Blogs About Reading
Sound It Out
Along with her background as a researcher, writer, and teacher, Joanne Meier is a mom. Join Joanne every week as she shares her experiences raising her own young readers, and guides parents and teachers on the best practices in reading.
Resources for parents of kids with special needs: Back-to-school edition
Parents of kids with special needs, whether a child has learning or physical differences, often have additional considerations and worries to contend with during back to school time. I've gathered a few resources that may smooth over a bump or two and get you started on your advocacy efforts for the year.
NCLD's IEP Headquarters is a great place to start for all things related to your child's IEP. There are several very handy resources, including information about the Fundamentals of IEPs, a video for understanding how involved a parent should be in the IEP process (answer: very!), and understanding how a 504 is different from an IEP.
12 Ways to Help Children Say Goodbye has helpful advice that can apply to many ages and settings. Whether it's heading off to the school bus or preschool, these tips can make for a smoother transition.
Parents often find it helpful to write a letter to their child's new teacher. A letter is something that can be read over and over again, rather than a hallway conversation that may be rushed. A letter gives a parent a chance to write down important information about their child, as well as any signs, symptoms, or things to look out for. Obviously much of this will be covered during a parent-teacher conference, but doing something for the first few days of school can be helpful. Here are some tips for writing this type of letter and two sample letters: this one from a Mom with a child with Asperger's and dyslexia and this example about a child with ADHD. I don't think of these as templates, but ideas for thought.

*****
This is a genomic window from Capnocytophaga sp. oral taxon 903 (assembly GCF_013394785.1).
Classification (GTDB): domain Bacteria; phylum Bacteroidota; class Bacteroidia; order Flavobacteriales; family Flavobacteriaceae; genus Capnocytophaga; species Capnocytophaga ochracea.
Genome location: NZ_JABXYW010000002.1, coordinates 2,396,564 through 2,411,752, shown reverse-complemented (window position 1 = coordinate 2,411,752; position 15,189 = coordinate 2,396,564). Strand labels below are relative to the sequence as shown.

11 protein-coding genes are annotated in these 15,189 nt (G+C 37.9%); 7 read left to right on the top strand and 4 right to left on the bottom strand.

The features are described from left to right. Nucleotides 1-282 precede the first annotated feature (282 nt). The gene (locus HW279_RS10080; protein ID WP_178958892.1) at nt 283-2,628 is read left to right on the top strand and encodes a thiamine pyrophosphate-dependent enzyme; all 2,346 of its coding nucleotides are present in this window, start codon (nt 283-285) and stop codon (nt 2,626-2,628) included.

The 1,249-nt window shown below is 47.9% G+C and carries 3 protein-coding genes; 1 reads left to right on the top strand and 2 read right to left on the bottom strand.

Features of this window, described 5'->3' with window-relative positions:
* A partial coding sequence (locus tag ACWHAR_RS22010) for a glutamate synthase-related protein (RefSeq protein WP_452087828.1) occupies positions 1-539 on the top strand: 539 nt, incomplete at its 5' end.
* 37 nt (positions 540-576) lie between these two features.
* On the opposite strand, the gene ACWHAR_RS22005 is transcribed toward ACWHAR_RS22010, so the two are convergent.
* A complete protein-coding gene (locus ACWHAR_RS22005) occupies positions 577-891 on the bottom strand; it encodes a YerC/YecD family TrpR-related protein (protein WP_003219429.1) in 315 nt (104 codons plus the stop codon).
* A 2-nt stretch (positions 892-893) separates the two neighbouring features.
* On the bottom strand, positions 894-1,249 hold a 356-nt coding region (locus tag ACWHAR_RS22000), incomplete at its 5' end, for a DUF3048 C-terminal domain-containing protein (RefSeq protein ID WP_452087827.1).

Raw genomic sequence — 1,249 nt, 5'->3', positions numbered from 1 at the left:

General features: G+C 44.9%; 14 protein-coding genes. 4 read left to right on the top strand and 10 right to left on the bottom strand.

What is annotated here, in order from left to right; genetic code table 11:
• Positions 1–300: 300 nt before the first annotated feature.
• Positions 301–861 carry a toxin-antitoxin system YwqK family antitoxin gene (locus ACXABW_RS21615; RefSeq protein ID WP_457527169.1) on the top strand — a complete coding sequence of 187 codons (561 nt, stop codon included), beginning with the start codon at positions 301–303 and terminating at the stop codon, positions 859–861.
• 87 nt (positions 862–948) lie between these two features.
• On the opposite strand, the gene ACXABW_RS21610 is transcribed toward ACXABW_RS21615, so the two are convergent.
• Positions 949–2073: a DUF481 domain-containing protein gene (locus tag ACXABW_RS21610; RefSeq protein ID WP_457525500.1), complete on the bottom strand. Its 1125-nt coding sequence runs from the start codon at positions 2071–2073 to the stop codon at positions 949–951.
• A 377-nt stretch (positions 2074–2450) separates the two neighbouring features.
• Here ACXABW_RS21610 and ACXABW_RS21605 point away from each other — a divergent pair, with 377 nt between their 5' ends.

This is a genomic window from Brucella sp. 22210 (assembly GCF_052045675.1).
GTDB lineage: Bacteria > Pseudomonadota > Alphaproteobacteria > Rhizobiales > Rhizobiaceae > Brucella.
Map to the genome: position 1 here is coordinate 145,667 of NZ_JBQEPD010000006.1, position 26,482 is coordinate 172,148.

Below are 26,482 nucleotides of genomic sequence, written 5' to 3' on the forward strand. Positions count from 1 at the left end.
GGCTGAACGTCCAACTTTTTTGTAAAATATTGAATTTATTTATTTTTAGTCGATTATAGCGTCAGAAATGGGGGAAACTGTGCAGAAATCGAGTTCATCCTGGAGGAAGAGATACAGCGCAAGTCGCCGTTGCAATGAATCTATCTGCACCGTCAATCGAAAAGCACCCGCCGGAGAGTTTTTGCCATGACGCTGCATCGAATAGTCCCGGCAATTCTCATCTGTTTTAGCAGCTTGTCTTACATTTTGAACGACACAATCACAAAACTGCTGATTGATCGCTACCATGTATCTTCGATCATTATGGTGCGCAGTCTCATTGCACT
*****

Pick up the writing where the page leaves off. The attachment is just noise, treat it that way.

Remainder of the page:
And, because everyone needs some outside time, NPR's Playgrounds for Everyone, a community-edited guide to accessible playgrounds. Hopefully there's at least one in your community. And if not, hopefully the new federal requirements under the Americans with Disabilities Act will be supporting one soon.